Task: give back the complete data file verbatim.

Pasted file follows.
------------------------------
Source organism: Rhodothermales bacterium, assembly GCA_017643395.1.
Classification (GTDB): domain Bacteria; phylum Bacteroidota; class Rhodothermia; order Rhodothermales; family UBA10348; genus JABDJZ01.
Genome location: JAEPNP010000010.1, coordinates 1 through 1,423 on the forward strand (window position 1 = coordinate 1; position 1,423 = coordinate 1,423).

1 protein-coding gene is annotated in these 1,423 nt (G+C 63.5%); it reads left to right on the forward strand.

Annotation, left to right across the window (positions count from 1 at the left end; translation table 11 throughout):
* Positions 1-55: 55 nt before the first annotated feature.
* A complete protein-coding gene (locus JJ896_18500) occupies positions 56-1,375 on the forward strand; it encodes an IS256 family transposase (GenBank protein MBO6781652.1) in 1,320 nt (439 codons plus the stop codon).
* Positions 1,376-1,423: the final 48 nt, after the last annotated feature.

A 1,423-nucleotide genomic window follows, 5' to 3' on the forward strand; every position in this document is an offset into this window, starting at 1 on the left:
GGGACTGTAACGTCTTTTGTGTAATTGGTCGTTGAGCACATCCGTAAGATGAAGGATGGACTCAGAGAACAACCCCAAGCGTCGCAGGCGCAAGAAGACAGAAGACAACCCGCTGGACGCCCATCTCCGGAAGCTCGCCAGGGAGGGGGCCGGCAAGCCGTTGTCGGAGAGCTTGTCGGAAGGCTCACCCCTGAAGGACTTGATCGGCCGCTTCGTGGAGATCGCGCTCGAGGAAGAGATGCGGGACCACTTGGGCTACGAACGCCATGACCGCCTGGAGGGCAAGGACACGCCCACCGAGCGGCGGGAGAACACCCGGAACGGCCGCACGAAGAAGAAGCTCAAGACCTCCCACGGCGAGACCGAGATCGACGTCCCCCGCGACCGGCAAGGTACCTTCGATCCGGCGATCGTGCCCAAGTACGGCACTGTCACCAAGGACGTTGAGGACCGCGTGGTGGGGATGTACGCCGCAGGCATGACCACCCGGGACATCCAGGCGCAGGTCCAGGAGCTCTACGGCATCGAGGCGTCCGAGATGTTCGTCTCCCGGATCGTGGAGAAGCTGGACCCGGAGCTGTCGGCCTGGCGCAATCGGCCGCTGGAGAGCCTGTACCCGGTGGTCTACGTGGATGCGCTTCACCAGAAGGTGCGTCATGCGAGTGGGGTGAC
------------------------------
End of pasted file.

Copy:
Source organism: Rhodothermales bacterium, assembly GCA_017643395.1.
Classification (GTDB): domain Bacteria; phylum Bacteroidota; class Rhodothermia; order Rhodothermales; family UBA10348; genus JABDJZ01.
Genome location: JAEPNP010000010.1, coordinates 1 through 1,423 on the forward strand (window position 1 = coordinate 1; position 1,423 = coordinate 1,423).

1 protein-coding gene is annotated in these 1,423 nt (G+C 63.5%); it reads left to right on the forward strand.

Annotation, left to right across the window (positions count from 1 at the left end; translation table 11 throughout):
* Positions 1-55: 55 nt before the first annotated feature.
* A complete protein-coding gene (locus JJ896_18500) occupies positions 56-1,375 on the forward strand; it encodes an IS256 family transposase (GenBank protein MBO6781652.1) in 1,320 nt (439 codons plus the stop codon).
* Positions 1,376-1,423: the final 48 nt, after the last annotated feature.

A 1,423-nucleotide genomic window follows, 5' to 3' on the forward strand; every position in this document is an offset into this window, starting at 1 on the left:
GGGACTGTAACGTCTTTTGTGTAATTGGTCGTTGAGCACATCCGTAAGATGAAGGATGGACTCAGAGAACAACCCCAAGCGTCGCAGGCGCAAGAAGACAGAAGACAACCCGCTGGACGCCCATCTCCGGAAGCTCGCCAGGGAGGGGGCCGGCAAGCCGTTGTCGGAGAGCTTGTCGGAAGGCTCACCCCTGAAGGACTTGATCGGCCGCTTCGTGGAGATCGCGCTCGAGGAAGAGATGCGGGACCACTTGGGCTACGAACGCCATGACCGCCTGGAGGGCAAGGACACGCCCACCGAGCGGCGGGAGAACACCCGGAACGGCCGCACGAAGAAGAAGCTCAAGACCTCCCACGGCGAGACCGAGATCGACGTCCCCCGCGACCGGCAAGGTACCTTCGATCCGGCGATCGTGCCCAAGTACGGCACTGTCACCAAGGACGTTGAGGACCGCGTGGTGGGGATGTACGCCGCAGGCATGACCACCCGGGACATCCAGGCGCAGGTCCAGGAGCTCTACGGCATCGAGGCGTCCGAGATGTTCGTCTCCCGGATCGTGGAGAAGCTGGACCCGGAGCTGTCGGCCTGGCGCAATCGGCCGCTGGAGAGCCTGTACCCGGTGGTCTACGTGGATGCGCTTCACCAGAAGGTGCGTCATGCGAGTGGGGTGAC